Find A Safe Henna Artist

You can use the internet to search for a local henna artist (most professional artists have their own websites or social media accounts) but make sure to ask these key questions before hiring an artist:

1. Do you make your own henna paste?

The answer to this question should always be yes.

If the henna artist didn’t make the paste themselves, they have no way of knowing what is actually in the henna paste. An artist should never use store-bought henna paste. This henna paste can contain chemicals and preservatives that are dangerous, especially for someone undergoing cancer treatment.

NEVER let a henna artist use “black henna” on you. Chemicals in it can cause burning and scarring. “Black henna” is illegal in Canada but is still used all over the world. (Natural henna will stain a bright orange colour and darken over a 48 hour period, whereas black henna stains black immediately–it’s not henna, it’s dangerous!).

2. What ingredients do you use in your henna paste?

A henna artist should share their ingredients list with you so you can make them aware of any sensitivities or allergies you have, and/or share the ingredients with your medical team. Ideally you should do a test patch 48 hours in advance.

If you are undergoing cancer treatment at the time of your henna crown, the best henna paste recipe is just henna powder and water, however, the stain may not be as dark, as essential oil and lemon juice help to bring out the natural staining ability of the henna. The best ingredients are:

– Recently harvested organic henna powder (stored in a cold, dark place for freshness)
– High-altitude lavender oil (with a camphor rate of less than 1%)
– Organic lemon juice (not from concentrate) or you can request water if you have a citrus allergy, or especially sensitive skin
– Organic raw cane sugar (for stickiness so the henna stays on your skin longer)
– See our Artist Terms and Conditions to learn about the strict health and safety standards we required artists to follow while Henna Heals was operational (2010-2015).

3. What do you know about henna safety?

Natural henna is deemed safe by Health Canada. Pre-packaged henna cones, or worse, “Black Henna” should NEVER be used.

Read our About Henna Safety page and check out the “Is Henna Safe?” section of our online book.

4. Have you done a henna crown before?

Henna crowns are a mostly a new phenomenon, and are still very niche, so many talented henna artists have not had a chance to do one yet. Look closely at the quality of their work on their website.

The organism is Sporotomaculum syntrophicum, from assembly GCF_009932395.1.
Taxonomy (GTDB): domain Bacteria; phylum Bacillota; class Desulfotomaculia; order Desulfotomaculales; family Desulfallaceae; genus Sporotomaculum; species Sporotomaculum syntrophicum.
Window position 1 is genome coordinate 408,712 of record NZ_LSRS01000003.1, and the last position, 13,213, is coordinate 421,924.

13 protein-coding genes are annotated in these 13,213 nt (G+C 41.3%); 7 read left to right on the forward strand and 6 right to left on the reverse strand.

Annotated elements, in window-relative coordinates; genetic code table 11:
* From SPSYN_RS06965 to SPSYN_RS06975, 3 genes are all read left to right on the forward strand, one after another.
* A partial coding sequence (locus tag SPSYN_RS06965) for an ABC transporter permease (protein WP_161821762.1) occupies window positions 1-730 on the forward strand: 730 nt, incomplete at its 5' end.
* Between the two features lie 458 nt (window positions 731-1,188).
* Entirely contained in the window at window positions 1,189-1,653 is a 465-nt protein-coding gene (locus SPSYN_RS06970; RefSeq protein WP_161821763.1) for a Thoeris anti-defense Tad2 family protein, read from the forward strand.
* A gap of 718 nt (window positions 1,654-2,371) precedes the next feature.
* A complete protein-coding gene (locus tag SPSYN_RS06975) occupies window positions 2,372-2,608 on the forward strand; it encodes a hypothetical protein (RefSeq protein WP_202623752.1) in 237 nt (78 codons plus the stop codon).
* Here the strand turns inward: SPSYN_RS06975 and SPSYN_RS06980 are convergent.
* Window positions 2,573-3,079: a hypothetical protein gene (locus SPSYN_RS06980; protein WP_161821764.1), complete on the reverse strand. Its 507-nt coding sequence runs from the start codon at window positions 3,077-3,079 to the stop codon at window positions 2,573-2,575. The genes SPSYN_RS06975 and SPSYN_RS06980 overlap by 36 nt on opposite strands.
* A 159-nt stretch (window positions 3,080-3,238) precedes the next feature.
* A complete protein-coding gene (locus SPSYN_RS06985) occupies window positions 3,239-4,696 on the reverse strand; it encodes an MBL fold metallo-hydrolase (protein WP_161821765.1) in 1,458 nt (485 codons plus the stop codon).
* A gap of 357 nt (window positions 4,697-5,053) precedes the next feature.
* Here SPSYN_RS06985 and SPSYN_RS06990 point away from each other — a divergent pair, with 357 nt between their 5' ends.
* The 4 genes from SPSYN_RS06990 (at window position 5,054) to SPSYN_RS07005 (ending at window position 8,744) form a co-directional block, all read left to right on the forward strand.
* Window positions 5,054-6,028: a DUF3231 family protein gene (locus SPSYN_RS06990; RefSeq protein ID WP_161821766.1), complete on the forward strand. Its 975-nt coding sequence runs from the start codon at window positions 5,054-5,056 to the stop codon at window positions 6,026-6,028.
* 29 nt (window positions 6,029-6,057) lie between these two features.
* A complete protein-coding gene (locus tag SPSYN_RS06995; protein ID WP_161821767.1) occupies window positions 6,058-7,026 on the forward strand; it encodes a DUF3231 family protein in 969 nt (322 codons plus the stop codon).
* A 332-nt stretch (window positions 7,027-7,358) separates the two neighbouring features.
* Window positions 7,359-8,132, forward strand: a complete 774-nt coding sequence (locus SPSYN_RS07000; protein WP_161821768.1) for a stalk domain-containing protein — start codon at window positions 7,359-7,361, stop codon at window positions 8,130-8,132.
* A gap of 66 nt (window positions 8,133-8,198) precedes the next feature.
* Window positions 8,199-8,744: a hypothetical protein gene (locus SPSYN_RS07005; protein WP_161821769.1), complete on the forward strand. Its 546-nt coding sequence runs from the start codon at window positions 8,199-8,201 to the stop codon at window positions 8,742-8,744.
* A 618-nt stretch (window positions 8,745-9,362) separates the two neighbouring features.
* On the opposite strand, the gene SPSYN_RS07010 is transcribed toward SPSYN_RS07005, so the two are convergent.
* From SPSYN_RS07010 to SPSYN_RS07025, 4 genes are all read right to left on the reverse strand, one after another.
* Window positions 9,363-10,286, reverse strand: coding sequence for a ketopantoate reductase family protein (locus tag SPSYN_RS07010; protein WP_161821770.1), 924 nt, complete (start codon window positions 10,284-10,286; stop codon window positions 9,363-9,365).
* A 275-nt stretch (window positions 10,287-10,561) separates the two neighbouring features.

5. How much will the henna crown cost?

Most henna artists charge between US $100-$150 for a 2 hour henna appointment (about the time it takes to create a henna crown), however, most artists are willing to work on a sliding scale for henna crown appointments. Make sure to confirm this amount ahead of time, and whether they require an additional fee for travel.

6. Can you provide me with some refferals?

After examining the quality of the artist’s work and confirming their knowledge of henna safety, you should also ask them for referrals.

7. Where should we meet?

Most henna artists are happy to meet you in the privacy and comfort of your own home, however, some people have received henna crowns in hospitals, support groups centres, yoga studios, public parks and cafes, or at the artist’s home. Agree to meet in a place where you would feel the most comfortable.

Henna artists should use organic body-art quality henna powder.
© Frances Darwin Photography

Henna paste should include either only henna powder and water, or henna powder, organic lemon juice, sugar and high-altitude lavender oil.
© Frances Darwin Photography
Try Henna Caravan if you would like to purchase your own henna powder.

Lavender oil is generally considered to be the most gentle essential oil. High-altitude lavender oil (not lavendine) contins the lowest levels of camphor.
© Frances Darwin Photography
Try Henna Caravan if you would like to purchase your own lavender oil.

Making homemade henna paste is easy. Even kids can do it! There’s no excuse for a henna artist to use pre-made henna (let alone black henna which can cause burning and scarring)!
© Frances Darwin Photography

Fresh henna paste is green and dries dark brown. It should NEVER be black.
© Frances Darwin Photography

Many artists work on a sliding scale, make sure to determine the cost, if any, before you make your henna crown appointment.
© Frances Darwin Photography